Use GitHub Actions with Flutter — Crash Course

Automation is one of the best things we can have as developers. That’s why it’s very important to automate tests or builds when a new pull request was created, so we don’t have to do that manually. Today I will show you how to use GitHub Actions with Flutter to create a full Continuous Integration Flow. Let’s get started!

Happy reading!

Create our basic structure

First, we go into the root of our application and create a folder called .github. Inside this folder, we create a folder workflows. Now, we create a file called ci.yml inside workflows. “ci” stands for continuous integration. ci.yml is now our first workflow. We will give our workflow a name (Continuous Integration in this example), and specify in what scenario it should run. In our example it will be on a pull request:

Create a testing job

Now we want to create a job, that runs the testing of our Flutter app. In one workflow, there can be multiple jobs that can be executed. So we first have to create a job that we call flutter_test with the name Run Flutter App tests. We also have to define which operating system it should run. You can choose windows, macOS, and different Linux versions, so we will just use windows-latest.

Now we come to the fun part. We will specify the steps that the job has to do. First, we have to specify, that the job has to use actions/checkout@v2, a java setup with actions/setup-java@v1. We also have to specify the action that we use for flutter, we will use the project by subosito: subosito/flutter-actions on the master branch. With this action, we can use every flutter command we need.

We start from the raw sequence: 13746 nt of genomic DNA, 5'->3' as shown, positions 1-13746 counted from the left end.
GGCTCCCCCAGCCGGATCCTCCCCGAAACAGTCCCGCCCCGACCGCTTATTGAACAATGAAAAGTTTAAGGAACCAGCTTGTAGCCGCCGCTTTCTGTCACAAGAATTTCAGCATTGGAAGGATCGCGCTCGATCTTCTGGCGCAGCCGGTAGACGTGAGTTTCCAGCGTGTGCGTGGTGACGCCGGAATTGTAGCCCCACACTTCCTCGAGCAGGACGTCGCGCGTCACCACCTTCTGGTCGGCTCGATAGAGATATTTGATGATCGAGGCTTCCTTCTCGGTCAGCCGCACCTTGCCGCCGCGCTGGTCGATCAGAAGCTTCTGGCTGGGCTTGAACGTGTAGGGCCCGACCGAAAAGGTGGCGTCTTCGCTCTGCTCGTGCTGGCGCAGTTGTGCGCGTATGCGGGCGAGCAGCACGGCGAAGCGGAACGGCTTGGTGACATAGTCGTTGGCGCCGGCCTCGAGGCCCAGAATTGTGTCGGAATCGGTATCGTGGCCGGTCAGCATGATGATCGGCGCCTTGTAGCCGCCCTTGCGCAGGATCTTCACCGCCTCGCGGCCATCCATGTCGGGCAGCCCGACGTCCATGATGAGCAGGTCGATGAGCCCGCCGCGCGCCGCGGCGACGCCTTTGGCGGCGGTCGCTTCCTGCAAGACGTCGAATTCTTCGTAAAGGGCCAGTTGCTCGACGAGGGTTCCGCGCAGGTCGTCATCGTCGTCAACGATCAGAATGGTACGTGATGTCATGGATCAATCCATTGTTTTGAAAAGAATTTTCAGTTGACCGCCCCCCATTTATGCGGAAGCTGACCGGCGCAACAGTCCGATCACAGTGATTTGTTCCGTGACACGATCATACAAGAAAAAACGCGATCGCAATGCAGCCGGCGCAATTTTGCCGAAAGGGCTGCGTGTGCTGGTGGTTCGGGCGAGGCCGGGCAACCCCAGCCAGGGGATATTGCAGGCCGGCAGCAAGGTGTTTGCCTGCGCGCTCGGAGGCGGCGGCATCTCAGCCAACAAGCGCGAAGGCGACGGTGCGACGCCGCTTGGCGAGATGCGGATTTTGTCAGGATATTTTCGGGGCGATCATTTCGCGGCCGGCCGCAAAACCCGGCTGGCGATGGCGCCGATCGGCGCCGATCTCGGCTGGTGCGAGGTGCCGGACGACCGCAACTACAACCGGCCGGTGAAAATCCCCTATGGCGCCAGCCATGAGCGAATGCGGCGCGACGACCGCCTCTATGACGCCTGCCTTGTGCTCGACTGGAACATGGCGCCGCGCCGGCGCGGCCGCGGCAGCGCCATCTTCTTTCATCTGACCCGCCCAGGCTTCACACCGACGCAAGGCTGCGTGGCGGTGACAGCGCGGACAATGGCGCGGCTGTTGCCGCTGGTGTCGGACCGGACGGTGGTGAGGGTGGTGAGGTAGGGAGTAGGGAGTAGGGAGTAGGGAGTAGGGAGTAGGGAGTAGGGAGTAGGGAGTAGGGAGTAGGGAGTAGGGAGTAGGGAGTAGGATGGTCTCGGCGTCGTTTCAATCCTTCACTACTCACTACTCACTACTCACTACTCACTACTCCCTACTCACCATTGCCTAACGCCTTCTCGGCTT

So first, we just run flutter pub get, then flutter analyze and flutter test. If analyze or test fails, the whole action will fail.

If you now push that to your master branch on GitHub and create a new pull request, you should see, that it automatically runs this test. After that, you can also break your test, commit to the branch and see how the test will fail.

Advanced

You can also do different things. For example, if you want to build for iOS, you just create a new job (beneath flutter_test), call it “Create iOS Build” and instead of flutter analyze and flutter test we will run flutter clean and then flutter build ios --no-codesign. In addition to that, under “name”, you also have to add needs: [flutter_test], so we will build an ios application only if our test succeeded. You can do the same for android and other platforms as well.

Further reading & Conclusion

In this article, you have learned the basics of GitHub Actions in Flutter. You have seen how easy it is to use and how much time it can save you.

There are great Flutter packages like Freezed, Isar, or Riverpod, that will increase your productivity even more. If you want to learn these additions, I have entire tutorials about them. Check them out here.

In the following few articles, I will introduce more somewhat complicated packages and explain them. If you don’t want to miss this, I recommend you follow me. I tried my best to write the most straightforward tutorial which everyone understands. If you appreciate this work, I would be very grateful if you could support this quality content and give me some claps!

Thanks for reading, have a nice day!

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Tomic Riedel

Flutter, Dart & Appwrite Developer | Livelong learner | Happy about sharing my knowledge